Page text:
For many organizations, a resume and cover letter are not enough for them to make a hiring decision. If this is the case, you may be asked to complete a job application as well. Don't treat a job application as a lesser component of the application process, however, as it can significantly influence a hiring manager's opinion of you.
Many companies use outdated processes that force you to manually enter the details that are already on your resume. While it is a hassle to retype your data, this is one of the secret opportunities of the job market. Manual entry in an online application gives you the opportunity perfectly tailor your job experience to the actual job you are applying for.
A recruiter will usually be swarmed with applications, so make sure yours stands out from the rest. Completing a job application with care will help persuade a hiring manager to take a chance on you. Knowing what to include, but especially what to avoid putting on your job application will help direct you down the right path in your job search.
If the information on your job application (company name, employment dates, and other basics) doesn't match the information on your resume or cover letter, then this will be a red flag to a hiring manager. Be consistent, credible, and trustworthy by including the same information on each job application material. You can use the application to elaborate and tailor your descriptions of the work you did.
Job applications are designed to be fully completed by applicants. Even if different sections of the application intersect and overlap, it is vital to fill out every section with information. This will help to fully inform an employer about your knowledge, skills, and experience.
In your job search, it is imperative to make sure you tailor your application materials to the employer and job description that you apply for. Sending a general, non-tailored application will give the impression that you haven't taken the time or effort to research how your knowledge, skills, and experience benefit the employer. Include the skills and past job experiences that will be of interest to a hiring manager and ensure that they are relevant.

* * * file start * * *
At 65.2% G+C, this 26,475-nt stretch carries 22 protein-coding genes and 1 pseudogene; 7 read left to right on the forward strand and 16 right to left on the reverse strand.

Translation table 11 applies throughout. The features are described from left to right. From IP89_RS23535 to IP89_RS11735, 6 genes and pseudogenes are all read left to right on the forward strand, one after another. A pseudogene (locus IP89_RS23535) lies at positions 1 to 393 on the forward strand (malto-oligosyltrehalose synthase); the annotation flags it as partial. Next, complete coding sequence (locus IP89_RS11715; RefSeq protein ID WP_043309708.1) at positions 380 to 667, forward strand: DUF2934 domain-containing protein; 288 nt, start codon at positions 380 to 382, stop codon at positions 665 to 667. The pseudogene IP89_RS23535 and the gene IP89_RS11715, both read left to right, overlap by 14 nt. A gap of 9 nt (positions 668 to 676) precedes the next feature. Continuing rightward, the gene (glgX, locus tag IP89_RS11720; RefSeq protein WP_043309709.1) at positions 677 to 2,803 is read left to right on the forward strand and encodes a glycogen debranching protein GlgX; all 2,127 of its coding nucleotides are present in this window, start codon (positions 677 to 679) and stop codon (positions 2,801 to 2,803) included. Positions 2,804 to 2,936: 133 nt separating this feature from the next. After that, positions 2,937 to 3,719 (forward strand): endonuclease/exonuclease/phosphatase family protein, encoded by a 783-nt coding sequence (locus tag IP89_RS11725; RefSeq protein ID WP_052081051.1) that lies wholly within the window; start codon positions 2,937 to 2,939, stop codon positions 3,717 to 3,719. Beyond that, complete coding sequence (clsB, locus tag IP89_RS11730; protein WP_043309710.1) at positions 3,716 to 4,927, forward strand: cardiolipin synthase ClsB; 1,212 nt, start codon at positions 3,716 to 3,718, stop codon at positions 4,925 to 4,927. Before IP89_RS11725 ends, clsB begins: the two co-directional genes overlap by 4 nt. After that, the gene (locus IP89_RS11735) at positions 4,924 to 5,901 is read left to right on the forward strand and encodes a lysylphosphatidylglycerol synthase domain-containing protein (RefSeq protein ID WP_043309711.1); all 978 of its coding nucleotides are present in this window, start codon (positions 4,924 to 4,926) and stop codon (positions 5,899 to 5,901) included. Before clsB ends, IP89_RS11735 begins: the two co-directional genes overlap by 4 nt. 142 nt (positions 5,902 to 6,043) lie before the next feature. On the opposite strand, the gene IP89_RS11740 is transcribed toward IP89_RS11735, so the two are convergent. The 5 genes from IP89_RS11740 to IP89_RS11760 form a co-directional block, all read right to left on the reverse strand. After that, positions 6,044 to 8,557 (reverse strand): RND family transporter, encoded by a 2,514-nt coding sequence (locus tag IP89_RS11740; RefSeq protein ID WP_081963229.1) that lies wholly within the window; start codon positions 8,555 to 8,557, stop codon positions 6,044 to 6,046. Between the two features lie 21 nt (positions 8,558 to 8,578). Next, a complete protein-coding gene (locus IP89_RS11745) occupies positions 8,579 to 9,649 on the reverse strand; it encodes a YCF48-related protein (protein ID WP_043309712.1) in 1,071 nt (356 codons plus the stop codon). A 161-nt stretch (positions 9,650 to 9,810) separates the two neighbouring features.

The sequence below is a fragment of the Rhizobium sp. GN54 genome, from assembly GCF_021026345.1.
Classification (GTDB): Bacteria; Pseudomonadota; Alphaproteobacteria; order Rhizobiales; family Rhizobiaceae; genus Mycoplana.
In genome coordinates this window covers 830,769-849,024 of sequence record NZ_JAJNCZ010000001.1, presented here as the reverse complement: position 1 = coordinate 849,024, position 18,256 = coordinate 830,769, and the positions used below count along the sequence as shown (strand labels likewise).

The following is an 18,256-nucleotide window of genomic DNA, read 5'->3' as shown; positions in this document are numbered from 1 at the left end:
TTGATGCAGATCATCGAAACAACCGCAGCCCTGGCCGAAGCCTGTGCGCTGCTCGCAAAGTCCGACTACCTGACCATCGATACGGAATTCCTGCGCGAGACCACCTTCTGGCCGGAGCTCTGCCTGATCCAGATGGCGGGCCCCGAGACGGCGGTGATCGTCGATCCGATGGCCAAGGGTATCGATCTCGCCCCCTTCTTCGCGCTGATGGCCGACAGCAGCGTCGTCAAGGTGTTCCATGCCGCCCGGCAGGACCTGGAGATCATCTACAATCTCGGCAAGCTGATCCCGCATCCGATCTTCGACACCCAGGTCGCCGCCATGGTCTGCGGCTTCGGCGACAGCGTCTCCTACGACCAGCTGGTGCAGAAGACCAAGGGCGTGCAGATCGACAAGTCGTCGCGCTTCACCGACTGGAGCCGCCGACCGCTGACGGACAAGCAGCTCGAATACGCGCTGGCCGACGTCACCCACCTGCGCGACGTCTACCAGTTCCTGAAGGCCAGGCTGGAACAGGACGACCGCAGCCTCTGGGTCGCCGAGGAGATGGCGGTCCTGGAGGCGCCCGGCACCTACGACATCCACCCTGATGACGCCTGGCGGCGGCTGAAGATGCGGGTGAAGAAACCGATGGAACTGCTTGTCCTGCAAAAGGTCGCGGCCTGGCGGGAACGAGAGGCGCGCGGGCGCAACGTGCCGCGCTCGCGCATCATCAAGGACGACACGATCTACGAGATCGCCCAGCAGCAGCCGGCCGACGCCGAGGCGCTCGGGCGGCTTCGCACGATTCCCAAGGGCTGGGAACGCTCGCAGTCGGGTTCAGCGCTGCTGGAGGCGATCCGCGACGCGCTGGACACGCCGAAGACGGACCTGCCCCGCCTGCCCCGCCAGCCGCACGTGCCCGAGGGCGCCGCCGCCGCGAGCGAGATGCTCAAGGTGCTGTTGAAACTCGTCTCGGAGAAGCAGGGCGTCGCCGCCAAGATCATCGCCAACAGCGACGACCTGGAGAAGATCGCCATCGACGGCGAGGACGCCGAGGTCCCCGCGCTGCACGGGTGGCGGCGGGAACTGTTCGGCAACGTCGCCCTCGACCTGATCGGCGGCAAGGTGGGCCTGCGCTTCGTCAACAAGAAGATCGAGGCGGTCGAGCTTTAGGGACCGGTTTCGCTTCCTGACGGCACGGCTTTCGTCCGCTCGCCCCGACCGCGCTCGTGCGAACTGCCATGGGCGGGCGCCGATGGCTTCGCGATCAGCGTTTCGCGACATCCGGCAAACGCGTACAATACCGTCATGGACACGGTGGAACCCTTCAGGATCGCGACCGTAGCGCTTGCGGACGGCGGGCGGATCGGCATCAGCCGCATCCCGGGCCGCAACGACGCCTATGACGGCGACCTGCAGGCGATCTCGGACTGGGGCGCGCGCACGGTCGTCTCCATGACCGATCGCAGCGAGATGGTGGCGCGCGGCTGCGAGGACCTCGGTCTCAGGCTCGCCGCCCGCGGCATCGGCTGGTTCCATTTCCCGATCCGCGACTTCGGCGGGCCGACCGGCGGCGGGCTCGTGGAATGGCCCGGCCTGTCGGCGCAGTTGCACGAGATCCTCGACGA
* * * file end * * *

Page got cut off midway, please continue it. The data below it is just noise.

Don't overdo it when you are describing your previous roles and experiences. Be concise and to the point to give an employer the most valuable information about yourself. Writing too much will dissuade an employer from reading past the first sections of your application as there is too much to decipher.
Only include information that is relevant to your current career and to the job you are applying to. If an employer thinks that you are lying on your application, it will blow your chances of landing the job. You can also lose credibility within the industry you are applying to if false information is exposed.
Whether your demands are too high or low, it can signify to an employer that you may not know much about the job you are applying for. Research similar jobs comprehensively and come up with a figure that aligns with the industry standard salary of the position.
Is your email email@example.com? If your email has an unprofessional name, it is time to create a new account with a professional name to add to your job application. Anticipate and avoid the embarrassment before you contact an employer.
When filling out your job application, be conscious of your writing to make sure there are no spelling or grammatical errors. Tools such as Grammarly are fantastic for checking any mistakes that may be in your application. This doesn't just apply to your job application, but all materials used in your job search.
Jobs in industries such as modeling, or the arts may require some pictures on job applications. For the vast majority of jobs, an employer shouldn't require a photo of you or anything else in your job application. Remove them from your application unless specified otherwise.
Many job applications include a section about the reasons that you left previous roles. Leaving any negative reasons for leaving a previous job may leave an employer questioning your mindset and performance. Take the positive of moving to a job that presents a different challenge rather than denouncing your previous employer.